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World Trade Center Attack: A Need to Redefine Reliability
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The September 11th, 2001 attack on the World Trade Center has served to focus attention on the vulnerabilities of the legacy, circuit-switched telephone network. Verizon, the largest telephone company, had five central offices serving some 500,000 telephone lines south of 14th Street in Lower Manhattan. More than six million private circuits and data lines passed through switching centers in or near the WTC. AT&T and Sprint switching centers in the WTC were destroyed in the attack. Verizon lost two WTCspecific switches in the towers, and two nearby central offices were knocked out by debris, fire, and water damage. Cingular Wireless lost six and Sprint PCS lost four. Power failures interrupted service at many other wireless facilities (see Figures 7-1 and 7-2).1 Verizon further estimates 300,000 voice business lines, 3.6 million data circuits, and 10 cellular towers were destroyed or disrupted by the events of September 11th. This equates to phone and communications service interruption for 20,000 residential customers and 14,000 businesses.2 The question a subscriber inevitably has to ask is Where are the five 9s of reliability in this system What is wrong with the PSTN that one incident can deprive so many of service The American Public Switched Telephone Network (PSTN) can be described as having a centralized architecture. The telephone companies have not built redundancy into their networks. Almost all cities and towns across the nation rely on one hub or central office, meaning that if that hub
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Telecom Update #300, September 17, 2001. www.angustel.ca/update/up300.html. Naraine, Ryan. Verizon Says WTC Attacks May Hurt Bottom Line. Silicon Alley News. www.atnewyork.com/news/article/0,1471,8471_897461,00.html.
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Downloaded from Digital Engineering Library @ McGraw-Hill (www.digitalengineeringlibrary.com) Copyright 2004 The McGraw-Hill Companies. All rights reserved. Any use is subject to the Terms of Use as given at the website.
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Figure 7-1 Class 5 switch destroyed in WTC attack
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Figure 7-2 Central offices and other switching facilities were concentrated in the WTC and 140 West Street. What if every building in Manhattan had its own media gateway on a softswitched, distributed network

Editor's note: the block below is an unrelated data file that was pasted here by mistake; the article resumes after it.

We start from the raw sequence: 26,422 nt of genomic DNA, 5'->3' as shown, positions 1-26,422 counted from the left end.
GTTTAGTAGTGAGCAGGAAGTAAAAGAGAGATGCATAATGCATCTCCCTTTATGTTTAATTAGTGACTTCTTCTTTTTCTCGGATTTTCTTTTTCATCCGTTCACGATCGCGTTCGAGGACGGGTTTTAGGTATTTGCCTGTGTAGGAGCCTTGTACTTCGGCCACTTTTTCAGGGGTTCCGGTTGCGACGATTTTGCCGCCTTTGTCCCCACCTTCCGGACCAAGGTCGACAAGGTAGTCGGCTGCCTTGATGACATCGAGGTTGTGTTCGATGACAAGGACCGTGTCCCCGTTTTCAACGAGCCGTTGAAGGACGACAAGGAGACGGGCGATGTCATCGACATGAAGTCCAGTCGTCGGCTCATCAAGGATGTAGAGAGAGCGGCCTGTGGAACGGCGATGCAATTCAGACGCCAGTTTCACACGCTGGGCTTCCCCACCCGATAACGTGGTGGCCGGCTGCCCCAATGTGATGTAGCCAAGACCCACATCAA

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were to be destroyed, that city would lose all land-line telephone connectivity with the outside world. Even with the growth of competitive local exchange carriers (CLECs), fewer than 10 percent of those CLECs have facilities truly separate from the Regional Bell Operating Companies (RBOCs). Between 1990 and 1999, the number of RBOC central offices grew less than 1 percent to a nationwide total of 9,968, while the total number of phone lines grew by 34 percent according to the Federal Communications Commission (FCC).3 The FCC s Automatic Reporting and Management Information System (ARMIS) tracks failures caused by telephony switches, which in turn generates availability figures. The FCC is not unmindful of the threat posed to the nation s voice telephony infrastructure and the FCC has announced the creation of a Homeland Security Policy Council. The Council s missions are to assist the FCC in evaluating and strengthening measures for protecting U.S. communications services, and to ensure the rapid restoration of communications services and facilities that have been disrupted as the result of threats to, or actions against, our nation s homeland security. The Council also ensures that public safety, health, and other emergency and defense personnel have effective communications available to them to assist the public as needed.4 Without a drastic change in the architecture of the PSTN, it will remain vulnerable to major outages. The chief reasons for this are not that the network elements (NEs) in the form of Class 4 or Class 5 switches are less than reliable, but rather the architecture centers on single points of failure (SPOF): the central offices and the star network architecture that comprises the PSTN. One of the myths that supports the survival of Class switches and their architecture is the notion that only a Class 4 or 5 switch has five 9s of reliability. The perception in legacy telecommunications circles is that Bell Labs somehow received divine providence for the design of a switch that would consistently deliver five 9s of reliability and no other platform could mimic this unassailable standard. Although the switches themselves might be very reliable, the architecture may contain vulnerabilities. This chapter will explore what is meant by five 9s and why engineering a network to deliver that level of reliability is only a matter of good engi-
Young, Shawn, and Dennis Berman. Trade Center Attack Shows Vulnerability of Telecom Network. Wall Street Journal, October 19, 2001.
Federal Communications Commission. Federal Communications Commission Announces Creation of Homeland Security Policy Council. Press release. November 15, 2001. www.fcc.gov.
Downloaded from Digital Engineering Library @ McGraw-Hill (www.digitalengineeringlibrary.com) Copyright 2004 The McGraw-Hill Companies. All rights reserved. Any use is subject to the Terms of Use as given at the website.
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